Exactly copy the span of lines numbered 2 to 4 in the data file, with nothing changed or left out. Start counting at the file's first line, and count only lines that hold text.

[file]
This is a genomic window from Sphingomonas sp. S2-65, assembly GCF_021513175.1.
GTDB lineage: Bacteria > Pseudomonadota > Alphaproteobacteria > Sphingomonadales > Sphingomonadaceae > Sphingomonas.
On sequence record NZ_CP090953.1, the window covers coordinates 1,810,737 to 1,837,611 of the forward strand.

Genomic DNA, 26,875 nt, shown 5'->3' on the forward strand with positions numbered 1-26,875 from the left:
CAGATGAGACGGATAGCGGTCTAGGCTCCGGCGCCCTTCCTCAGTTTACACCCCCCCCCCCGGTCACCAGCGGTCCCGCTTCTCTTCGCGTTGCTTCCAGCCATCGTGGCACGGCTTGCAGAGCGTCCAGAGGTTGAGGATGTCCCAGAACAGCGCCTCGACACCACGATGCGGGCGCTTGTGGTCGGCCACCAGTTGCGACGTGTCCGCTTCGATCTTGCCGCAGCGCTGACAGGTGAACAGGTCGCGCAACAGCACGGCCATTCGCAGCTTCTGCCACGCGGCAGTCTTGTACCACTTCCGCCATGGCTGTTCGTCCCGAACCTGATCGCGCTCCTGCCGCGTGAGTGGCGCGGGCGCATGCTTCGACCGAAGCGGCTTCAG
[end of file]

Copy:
GTDB lineage: Bacteria > Pseudomonadota > Alphaproteobacteria > Sphingomonadales > Sphingomonadaceae > Sphingomonas.
On sequence record NZ_CP090953.1, the window covers coordinates 1,810,737 to 1,837,611 of the forward strand.

Genomic DNA, 26,875 nt, shown 5'->3' on the forward strand with positions numbered 1-26,875 from the left: